Medium undead, any evil alignment

Armor Class 14 (ashen armor)

Hit Points 43 (5d8 + 20)

Speed 25 ft.

STR 13 (+1) DEX 12 (+1) CON 18 (+4) INT 11 (+0) WIS 14 (+2) CHA 10 (+0)

Damage Resistances bludgeoning, piercing and slashing from non-magical weapons

Damage Immunities fire, poison

Condition Immunities poisoned

Senses Darkvision 60 ft., passive Perception ##

Languages speaks what it knew in life; plus choice of Abyssal or Infernal

Challenge 4 (1,100 XP)

Magical Attacks.  The Hellbound Corpse’s attacks count as magical.

Magical Resistance.  The Hellbound Corpse has advantage on saving throws against magical effects and spells.

Rock Charred Flesh.  When hit by a melee attack, the attacker must make a DC 14 strength saving throw.  Upon failure, they take 6 (1d12) fire damage and their weapon is stuck inside of the Hellbound Corpse.  In order to dislodge and free the weapon, the target must use an action to attempt a DC 14 Strength (Athletics) check.

Sneak Attack (1/round).  When next to an ally, attacking with surprise or attacking with advantage, the Hellbound Corpse may add 17 (5d6) damage to its Dagger attack.

Unholy Cunning.  The Hellbound Corpse may use its bonus action to take the dash, disengage or hide actions.


Dagger.  Melee Weapon Attack: +3 to hit, reach 5 ft., one target.  Hit: 3 (1d4 + 1) piercing damage plus 2 (1d4) fire damage.

Flaming Vomit.  Ranged Weapon Attack: +3 to hit, range 30 ft., one target.  Hit: 11 (2d10) acid damage plus 5 (2d4) fire damage)

Infernal Claws.  Melee Weapon Attack: +3 to hit, reach 5 ft., one target.  Hit: 8 (2d6 + 1) slashing damage plus 7 (2d6) fire damage.



Significantly more powerful hellish undead.  Their pact with the forces of darkness is far stronger too.  The Greater Hellbound Corpse has the following changes made to its stats:

Armor Class 17 (ashen armor)

Hit Points 77 (9d8 + 36)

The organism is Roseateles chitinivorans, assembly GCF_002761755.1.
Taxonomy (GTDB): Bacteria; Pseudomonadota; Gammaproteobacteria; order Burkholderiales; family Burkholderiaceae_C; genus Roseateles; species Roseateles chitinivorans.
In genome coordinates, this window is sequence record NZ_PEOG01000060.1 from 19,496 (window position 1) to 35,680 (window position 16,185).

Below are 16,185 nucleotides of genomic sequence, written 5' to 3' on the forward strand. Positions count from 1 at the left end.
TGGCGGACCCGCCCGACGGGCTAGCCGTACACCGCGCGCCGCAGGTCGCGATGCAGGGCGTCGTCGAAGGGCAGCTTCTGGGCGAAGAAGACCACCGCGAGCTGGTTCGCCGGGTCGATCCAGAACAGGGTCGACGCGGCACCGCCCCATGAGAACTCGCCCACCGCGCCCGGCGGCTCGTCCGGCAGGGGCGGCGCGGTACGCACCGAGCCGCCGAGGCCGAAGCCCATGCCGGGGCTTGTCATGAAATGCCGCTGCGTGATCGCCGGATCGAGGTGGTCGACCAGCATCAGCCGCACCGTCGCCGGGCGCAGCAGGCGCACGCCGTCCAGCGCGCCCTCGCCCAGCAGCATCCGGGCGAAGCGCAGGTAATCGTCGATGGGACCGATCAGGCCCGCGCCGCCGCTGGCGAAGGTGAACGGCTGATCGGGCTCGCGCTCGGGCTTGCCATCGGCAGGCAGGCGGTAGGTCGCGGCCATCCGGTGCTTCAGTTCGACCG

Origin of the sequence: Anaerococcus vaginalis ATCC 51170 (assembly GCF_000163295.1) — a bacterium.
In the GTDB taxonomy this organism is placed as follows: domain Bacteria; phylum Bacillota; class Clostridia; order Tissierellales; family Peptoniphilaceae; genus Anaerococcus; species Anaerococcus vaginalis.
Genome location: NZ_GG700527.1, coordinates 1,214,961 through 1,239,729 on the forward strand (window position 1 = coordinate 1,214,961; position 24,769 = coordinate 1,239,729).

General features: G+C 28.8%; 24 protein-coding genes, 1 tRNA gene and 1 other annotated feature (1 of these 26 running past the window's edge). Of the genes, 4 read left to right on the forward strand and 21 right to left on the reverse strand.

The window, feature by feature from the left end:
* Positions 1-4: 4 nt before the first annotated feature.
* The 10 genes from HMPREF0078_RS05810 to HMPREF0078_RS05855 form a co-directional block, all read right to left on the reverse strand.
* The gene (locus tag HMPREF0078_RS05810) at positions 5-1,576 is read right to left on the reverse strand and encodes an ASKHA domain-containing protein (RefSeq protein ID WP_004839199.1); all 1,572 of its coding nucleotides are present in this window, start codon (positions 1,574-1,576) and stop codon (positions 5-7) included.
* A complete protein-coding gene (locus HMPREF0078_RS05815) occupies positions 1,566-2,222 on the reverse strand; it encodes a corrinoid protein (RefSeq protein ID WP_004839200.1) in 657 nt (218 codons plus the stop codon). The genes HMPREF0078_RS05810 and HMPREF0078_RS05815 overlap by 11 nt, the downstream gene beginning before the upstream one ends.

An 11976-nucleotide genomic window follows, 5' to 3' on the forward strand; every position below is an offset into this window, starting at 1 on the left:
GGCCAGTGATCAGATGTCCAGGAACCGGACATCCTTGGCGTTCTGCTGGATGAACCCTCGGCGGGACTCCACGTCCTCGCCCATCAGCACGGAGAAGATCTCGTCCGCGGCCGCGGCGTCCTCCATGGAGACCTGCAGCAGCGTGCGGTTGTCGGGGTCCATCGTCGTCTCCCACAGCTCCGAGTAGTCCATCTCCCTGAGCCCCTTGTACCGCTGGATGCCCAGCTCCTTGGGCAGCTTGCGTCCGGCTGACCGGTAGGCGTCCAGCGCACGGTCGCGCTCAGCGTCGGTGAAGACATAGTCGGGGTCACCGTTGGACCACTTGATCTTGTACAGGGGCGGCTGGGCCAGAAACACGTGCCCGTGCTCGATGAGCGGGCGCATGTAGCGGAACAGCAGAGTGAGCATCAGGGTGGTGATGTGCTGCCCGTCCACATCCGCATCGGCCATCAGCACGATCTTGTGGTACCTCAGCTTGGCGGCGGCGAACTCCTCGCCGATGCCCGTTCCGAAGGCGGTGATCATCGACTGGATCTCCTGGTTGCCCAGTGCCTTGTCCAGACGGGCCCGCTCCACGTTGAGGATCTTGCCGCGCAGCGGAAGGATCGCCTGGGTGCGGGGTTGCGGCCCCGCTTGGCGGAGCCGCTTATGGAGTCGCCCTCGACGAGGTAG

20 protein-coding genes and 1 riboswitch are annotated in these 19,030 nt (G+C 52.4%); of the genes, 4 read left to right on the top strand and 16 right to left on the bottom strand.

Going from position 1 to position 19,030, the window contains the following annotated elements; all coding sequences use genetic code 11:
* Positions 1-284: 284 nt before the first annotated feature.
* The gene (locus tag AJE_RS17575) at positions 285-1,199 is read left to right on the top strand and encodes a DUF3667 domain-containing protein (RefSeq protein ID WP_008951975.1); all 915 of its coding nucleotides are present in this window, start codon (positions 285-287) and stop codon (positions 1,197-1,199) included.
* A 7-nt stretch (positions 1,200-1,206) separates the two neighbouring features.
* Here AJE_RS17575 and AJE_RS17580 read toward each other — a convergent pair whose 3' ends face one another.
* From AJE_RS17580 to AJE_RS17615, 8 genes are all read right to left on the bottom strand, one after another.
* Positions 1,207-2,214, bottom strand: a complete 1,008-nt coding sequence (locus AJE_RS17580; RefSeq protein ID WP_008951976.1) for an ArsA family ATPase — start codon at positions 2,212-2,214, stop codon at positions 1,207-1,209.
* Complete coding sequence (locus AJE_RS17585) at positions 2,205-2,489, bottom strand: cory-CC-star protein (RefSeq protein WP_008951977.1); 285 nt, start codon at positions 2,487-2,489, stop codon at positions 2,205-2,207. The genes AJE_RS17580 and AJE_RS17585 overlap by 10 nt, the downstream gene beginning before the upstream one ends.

Speed 35 ft.

STR 18 (+4) DEX 16 (+3) CON 19 (+4) INT 12 (+1)

Rock Charred Flesh.  DC 16

Sneak Attack. 35 (10d6) damage

Multiattack.  The Hellbound Corpse may attack twice per round.

Dagger.  +8 to hit, 9 (2d4 + 4) piercing damage plus 5 (2d4) fire damage.

Flaming Vomit.  +7 to hit, 19 (3d10 + 3) acid damage plus 7 (2d6) fire damage)

Infernal Claws.  Melee Weapon Attack: +8 to hit, reach 5 ft., one target.  Hit: 13 (2d8 + 4) slashing damage plus 10 (3d6) fire damage.

Challenge 9 (5,000)






IMAGE CREDIT: WOTC Team – Dark*Matter art; David Lynch – Blue Velvet; Oozkr – Ghost Pirate Ship; Spirit Halloween – Smoldering Zombie

Author: Doctor Necrotic

Hobbyist, amateur writer/screenwriter, wannabe-philosopher, music fan, history lover, cinemaphile, gamer, reviewer, and more. I'm a 30 year old hodgepodge of jobs and interests. My current projects on WordPress creating a wide variety of content for various tabletop roleplaying games, even showcasing published content here as well. When I have the time, I also create editorials and reviews spanning various bits of popular culture. I hope you take a moment to check my content out and maybe tell me what you think.

2 thoughts on “Modern Masque of the Red Death – Some Horrors of Gothic Terra”

    1. Alternity was one of my favorite games, for a long time. And Dark*Matter held a special place in my heart, along with other Conspiracy Sci-Fi games at the time. I’ve been waiting to reference them in something for a long time. Plus, the post that this was a tie-in for also references the Hoffman Institute.

      Liked by 1 person